Wednesday, June 11, 2014

Life Enriching Organizations: Focusing on Serving Life

Many corporations focus on the end goal of making money. This can easily become what is most important to the organization. All the strategies and marketing focus primarily on bringing in more money. It may become inherent in the culture. This thinking can also be present with nonprofit organizations.

There is no doubt that money is important for both of these type of organizations. Money in the form of revenue or donations gives the organization the ability to sustain itself, attain more resources to do more good or create more products and security. The problem is when money becomes the driving force and we forget what the organization is about that we run into problems.

Every organization has something potentially that they could offer to make life better for others. It is wonderful when an organization can identify this and make this the focus without compromising this value.

Rosenberg states that when it comes to doing things for the right motivation (to serve life) in the business world "we must be concerned that our product serves life. That our motive is not to make money but to serve life." He adds, "Don't ever, ever do anything for money but request money to meet your need for meaning."

Motivation to Serve Life
When we have this balance we don't forget our mission or what we have to offer the world. We can evaluate if corporations, schools, churches and businesses are serving life or not by whether what they offer actually makes the world a better place.

If we focus more on making money than on how our product or service enriches life we get caught up in the trap that faces many organizations. The needs and values that the people and the organization have get lost and caught up in a strategy to make money. This single-minded focus means that employees are now more likely viewed as a means and ends to attaining more money for the company. Their value is determined by how productive or how much revenue they can generate.

In an nonprofit organization for example, an employee with the ability to offer quality counseling, education or service to the community may be judged not on his exceptional ability to do this so much as his ability to bring in money for the organization by providing these services. The value of the employee shifts and quality may be compromised for quantity (data, generation of money, etc.).

This can lead to employees getting a sense of being used or not being valued for their abilities and talents. The creativity, values of contributing to life and excitement that drives them may be lost and the mission and purpose of the work is not the driving motivation.

Miki Kashtan writes in her book Spinning Threads of Radical Aliveness that, "By and large we have created social systems in which human needs are routinely unmet. So to prepare us to be willing to put up with such systems we must become accustomed to tolerating unmet needs from early on. This is a major aspect of the process of socialization."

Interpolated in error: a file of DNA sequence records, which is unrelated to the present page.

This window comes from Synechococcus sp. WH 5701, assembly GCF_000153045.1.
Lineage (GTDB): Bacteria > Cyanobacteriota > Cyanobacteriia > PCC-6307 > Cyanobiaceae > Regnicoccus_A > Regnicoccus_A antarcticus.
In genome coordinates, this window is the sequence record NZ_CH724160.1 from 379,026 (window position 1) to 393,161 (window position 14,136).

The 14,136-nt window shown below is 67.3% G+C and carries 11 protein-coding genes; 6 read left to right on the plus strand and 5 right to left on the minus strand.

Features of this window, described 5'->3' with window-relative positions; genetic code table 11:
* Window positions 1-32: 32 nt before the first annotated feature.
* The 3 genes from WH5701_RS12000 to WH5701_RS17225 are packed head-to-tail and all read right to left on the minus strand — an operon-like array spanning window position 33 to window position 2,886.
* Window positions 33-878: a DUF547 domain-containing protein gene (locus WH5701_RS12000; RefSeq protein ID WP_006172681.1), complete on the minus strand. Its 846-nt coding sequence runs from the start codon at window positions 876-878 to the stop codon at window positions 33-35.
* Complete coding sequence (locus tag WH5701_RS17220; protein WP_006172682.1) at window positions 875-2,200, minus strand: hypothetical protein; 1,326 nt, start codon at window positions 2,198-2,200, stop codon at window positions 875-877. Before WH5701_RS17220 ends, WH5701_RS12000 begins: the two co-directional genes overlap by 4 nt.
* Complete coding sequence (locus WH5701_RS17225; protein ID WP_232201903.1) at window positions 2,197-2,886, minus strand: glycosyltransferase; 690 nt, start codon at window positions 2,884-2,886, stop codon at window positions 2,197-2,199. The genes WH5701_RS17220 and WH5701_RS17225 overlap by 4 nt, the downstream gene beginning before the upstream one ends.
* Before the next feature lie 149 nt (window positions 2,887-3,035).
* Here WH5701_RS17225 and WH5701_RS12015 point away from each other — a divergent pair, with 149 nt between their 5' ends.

Intrinsic Motivation
When we focus on how what we are doing serves life and that becomes the focus, individuals, teams and departments are motivated intrinsically. There is research demonstrating that rewards do not work in work environments long-term because they take employees away from being motivated intrinsically. When rewards are promised or given individuals are motivated by them and not the "why."

The key is for leaders to be able to articulate the "why" behind the requests and strategies being chosen. Yet, many leaders do not have the skills to do this and instead opt for obedience and compliance with no explanation of what needs are being met by the strategies that they propose and, at times, impose.

Fear Cultures
When compliance becomes the primary focus and people are judged based upon whether or not they are compliant, a fear culture may be in the making. For example when 100% compliance becomes the focus we must now focus on what will happen when it is not attained. There is a higher likelihood that we will do what many of us have been socialized to do - use punishment and rewards to get others to do as we would like them to do. This breeds fear of punishment and competition instead of cooperation. This can suck the life out of any company.

Another Way to Inspire
Inevitably, there will be times when a goal is not reached or productivity levels are not attained. When this happens we can become curious and try to determine what is getting in the way of attaining the goals. There is usually a need or value that is not being lived out and needs attention. For instance, a team may need training or more support (staff) or volunteers to attain the goal. When we meet these needs the likelihood that the needs of the whole will be met increase.

Instead of punishing, which instills fear, we can discover what strategies can help everyone involved attain the goal. We come alongside and learn what can help employees and teams thrive with a spirit of support and encouragement.

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